Management Improvement Carnival #5

Posted on February 16, 2007  Comments (0)

  • New Directions, Bad Lean Strategies and Leading Lean by Jamie Flinchbaugh – “Throughout my travels, I continue to be frustrated with the lack of creative thinking that is going into lean transformation strategies… When you begin convincing yourself that you are on the journey, when you really are not, you will get disappointed in the results and not really learn what should be different.”
  • Start with the Customer, and Work Backwards by Peter Abilla – “Describe in precise detail the customer experience for the different things a customer might do with the product. For products with a user interface, we would build mock ups of each screen that the customer uses.”
  • Customer service gone shockingly right by Saska – “So this is my Valentine to Nintendo. That was the most awesome customer service experience I ever, ever had.”
  • The Most Important Trait? by Frank Patrick – “It’s management’s responsibility to determine the priorities, either by edict or, preferably, by some systematic process, and to provide processes to minimize re-prioritization as much as possible.”
  • Are Annual Reviews Killing Your Morale? by Mark Graban – “So what did Deming suggest? It was always a simple mandate, hard to execute: Substitute Leadership”
  • My Favorite Choopchicks – Cost Cutting by Kevin Kohls – “In reality, most of these cost cutting actions have no significant effect on the bottom line, and many, especially if they impact the constraint, may actually have a negative impact on the bottom line.”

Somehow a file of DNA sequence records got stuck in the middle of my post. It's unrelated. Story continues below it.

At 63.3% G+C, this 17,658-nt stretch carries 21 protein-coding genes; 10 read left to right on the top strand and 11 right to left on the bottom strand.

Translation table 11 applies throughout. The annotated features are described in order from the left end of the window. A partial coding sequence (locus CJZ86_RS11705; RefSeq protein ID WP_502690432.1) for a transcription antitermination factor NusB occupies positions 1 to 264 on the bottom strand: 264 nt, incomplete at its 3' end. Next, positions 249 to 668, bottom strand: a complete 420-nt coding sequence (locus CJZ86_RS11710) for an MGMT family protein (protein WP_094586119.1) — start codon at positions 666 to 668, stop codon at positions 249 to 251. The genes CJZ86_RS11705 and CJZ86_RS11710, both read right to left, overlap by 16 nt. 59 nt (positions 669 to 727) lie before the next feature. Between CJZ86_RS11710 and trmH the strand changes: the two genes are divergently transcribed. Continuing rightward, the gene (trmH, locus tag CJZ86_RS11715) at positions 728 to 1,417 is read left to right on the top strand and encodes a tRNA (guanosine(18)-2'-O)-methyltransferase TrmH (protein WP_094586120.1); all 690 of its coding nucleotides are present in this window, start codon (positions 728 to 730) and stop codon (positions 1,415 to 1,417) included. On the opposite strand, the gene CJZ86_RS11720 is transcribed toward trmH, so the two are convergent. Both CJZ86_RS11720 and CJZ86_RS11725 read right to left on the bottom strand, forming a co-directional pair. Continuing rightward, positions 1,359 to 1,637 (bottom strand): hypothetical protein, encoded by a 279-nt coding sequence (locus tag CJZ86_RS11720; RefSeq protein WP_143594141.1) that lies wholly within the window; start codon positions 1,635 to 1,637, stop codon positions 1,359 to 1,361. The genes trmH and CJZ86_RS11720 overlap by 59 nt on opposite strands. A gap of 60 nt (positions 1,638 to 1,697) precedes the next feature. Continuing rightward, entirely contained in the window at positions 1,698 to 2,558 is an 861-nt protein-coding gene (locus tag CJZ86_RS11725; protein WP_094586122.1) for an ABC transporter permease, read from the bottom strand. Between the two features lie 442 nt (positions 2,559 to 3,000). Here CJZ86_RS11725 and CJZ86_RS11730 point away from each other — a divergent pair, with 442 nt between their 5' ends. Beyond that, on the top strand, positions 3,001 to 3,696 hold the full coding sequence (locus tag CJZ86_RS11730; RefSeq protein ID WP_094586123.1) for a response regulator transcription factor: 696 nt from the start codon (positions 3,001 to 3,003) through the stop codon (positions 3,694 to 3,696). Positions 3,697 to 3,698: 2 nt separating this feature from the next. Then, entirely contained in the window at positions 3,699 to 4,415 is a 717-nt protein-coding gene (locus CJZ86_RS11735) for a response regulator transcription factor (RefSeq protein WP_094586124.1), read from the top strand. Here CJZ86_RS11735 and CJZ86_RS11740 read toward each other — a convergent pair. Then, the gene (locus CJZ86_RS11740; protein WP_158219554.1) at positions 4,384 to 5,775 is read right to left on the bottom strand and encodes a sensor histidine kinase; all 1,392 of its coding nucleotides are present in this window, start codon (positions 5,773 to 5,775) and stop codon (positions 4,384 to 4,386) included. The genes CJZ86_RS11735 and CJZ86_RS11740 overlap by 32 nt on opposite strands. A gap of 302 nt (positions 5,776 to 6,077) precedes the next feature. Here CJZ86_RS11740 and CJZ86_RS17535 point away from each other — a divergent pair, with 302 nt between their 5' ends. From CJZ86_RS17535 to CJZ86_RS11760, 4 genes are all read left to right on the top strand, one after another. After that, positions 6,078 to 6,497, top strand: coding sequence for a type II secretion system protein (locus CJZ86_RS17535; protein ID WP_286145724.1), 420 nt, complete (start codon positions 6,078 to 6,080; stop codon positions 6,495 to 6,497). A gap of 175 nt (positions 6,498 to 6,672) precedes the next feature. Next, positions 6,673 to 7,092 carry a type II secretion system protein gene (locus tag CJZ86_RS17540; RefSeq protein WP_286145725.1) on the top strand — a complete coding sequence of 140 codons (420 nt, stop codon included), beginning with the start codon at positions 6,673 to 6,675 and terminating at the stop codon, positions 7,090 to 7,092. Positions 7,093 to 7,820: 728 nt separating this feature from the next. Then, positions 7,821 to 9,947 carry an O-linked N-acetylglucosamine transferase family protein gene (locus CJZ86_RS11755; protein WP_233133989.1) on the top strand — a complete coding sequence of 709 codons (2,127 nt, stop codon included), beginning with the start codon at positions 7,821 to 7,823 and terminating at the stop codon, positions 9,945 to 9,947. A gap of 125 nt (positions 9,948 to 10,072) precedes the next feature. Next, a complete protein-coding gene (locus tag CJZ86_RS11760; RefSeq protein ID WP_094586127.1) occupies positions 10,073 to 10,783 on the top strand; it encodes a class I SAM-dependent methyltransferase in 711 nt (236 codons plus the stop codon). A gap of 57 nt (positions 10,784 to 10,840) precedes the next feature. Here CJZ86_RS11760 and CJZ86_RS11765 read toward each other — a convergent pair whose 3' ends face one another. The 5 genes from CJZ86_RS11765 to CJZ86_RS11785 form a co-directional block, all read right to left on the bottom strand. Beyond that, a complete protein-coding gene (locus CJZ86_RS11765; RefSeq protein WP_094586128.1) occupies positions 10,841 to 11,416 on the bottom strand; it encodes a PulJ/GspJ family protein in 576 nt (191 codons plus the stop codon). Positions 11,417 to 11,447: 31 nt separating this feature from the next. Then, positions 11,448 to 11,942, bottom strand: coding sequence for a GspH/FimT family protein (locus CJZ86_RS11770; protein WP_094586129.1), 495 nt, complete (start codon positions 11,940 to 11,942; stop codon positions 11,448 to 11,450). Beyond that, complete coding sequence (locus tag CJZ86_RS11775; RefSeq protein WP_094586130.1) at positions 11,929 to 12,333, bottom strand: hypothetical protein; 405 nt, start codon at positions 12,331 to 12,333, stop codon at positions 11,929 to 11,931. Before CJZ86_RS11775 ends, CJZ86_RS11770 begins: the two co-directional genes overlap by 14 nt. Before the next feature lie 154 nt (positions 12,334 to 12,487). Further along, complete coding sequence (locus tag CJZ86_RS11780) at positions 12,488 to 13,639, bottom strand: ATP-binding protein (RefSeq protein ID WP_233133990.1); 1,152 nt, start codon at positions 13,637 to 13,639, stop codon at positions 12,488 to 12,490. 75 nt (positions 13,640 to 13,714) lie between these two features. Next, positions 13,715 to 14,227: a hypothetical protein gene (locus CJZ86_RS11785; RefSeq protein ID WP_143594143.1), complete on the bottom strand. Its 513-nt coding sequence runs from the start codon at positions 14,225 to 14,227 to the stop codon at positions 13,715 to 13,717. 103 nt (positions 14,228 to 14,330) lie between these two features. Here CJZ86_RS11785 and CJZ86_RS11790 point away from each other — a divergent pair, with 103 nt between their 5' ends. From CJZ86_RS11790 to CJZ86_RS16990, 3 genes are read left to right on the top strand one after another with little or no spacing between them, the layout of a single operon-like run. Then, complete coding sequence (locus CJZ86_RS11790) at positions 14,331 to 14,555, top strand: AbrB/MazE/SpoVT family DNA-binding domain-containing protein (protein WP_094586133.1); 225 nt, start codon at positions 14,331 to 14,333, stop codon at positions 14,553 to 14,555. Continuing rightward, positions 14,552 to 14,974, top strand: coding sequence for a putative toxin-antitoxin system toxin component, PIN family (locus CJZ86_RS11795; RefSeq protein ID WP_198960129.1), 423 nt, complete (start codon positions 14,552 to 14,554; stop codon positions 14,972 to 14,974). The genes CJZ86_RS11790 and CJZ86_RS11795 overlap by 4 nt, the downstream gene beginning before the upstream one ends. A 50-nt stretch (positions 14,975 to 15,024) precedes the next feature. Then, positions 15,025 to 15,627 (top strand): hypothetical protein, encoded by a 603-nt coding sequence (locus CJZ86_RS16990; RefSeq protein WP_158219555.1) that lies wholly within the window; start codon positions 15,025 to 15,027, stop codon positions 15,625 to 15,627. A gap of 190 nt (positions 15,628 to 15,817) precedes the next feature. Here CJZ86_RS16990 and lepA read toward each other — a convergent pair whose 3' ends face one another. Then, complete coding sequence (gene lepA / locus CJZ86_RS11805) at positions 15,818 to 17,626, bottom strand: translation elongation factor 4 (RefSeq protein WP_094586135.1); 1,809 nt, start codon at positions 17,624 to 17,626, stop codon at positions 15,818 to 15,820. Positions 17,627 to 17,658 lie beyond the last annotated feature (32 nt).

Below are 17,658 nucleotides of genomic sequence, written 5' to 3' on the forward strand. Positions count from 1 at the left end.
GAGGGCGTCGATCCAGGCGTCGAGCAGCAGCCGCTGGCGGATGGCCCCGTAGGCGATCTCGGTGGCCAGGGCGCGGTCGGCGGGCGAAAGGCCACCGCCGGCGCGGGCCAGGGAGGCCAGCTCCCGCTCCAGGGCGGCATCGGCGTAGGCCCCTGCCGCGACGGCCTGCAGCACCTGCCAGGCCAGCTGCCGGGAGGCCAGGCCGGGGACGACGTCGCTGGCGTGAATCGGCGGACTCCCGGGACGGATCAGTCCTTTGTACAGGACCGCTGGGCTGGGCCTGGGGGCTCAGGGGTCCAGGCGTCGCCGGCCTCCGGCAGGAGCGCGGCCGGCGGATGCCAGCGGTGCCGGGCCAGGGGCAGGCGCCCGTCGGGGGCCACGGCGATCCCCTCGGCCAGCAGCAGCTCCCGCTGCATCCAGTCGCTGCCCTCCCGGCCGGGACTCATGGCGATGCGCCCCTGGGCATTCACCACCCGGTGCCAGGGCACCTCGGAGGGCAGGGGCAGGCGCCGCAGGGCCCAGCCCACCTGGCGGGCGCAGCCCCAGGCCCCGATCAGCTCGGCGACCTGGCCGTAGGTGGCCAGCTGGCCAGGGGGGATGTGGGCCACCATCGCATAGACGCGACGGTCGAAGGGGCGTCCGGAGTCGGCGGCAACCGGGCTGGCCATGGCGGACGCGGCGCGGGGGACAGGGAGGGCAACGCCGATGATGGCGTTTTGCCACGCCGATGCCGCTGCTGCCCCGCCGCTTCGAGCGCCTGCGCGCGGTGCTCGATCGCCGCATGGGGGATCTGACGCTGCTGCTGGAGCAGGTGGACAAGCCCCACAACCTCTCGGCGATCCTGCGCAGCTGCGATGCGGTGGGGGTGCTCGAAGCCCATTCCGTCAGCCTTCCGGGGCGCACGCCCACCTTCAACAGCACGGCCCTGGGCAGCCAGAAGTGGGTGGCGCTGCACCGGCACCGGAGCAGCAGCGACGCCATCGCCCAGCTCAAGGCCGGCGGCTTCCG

• How much control should our users have? – “The big problem is that we make our beginning users suffer just so our advanced users can tweak and tune their configurations, workflow, and output.”
  • The Hardest Thing I Have To Do Every Day by Jeremy Zawodny – The hardest thing I have to do every day is to decide what to ignore… In our culture of abundance, they’re nearly infinite in number.
  • What Harley-Davidson Learned From GM by Kevin Meyer – “they couldn’t, and didn’t, try to explain the upcoming competitive reality to their workers. That management failure led to their current problems.”
  • Illusions – Optical and Other by John Hunter – “Understanding the ease with which we can reach false conclusions can be a powerful aid in improving management decision making.”

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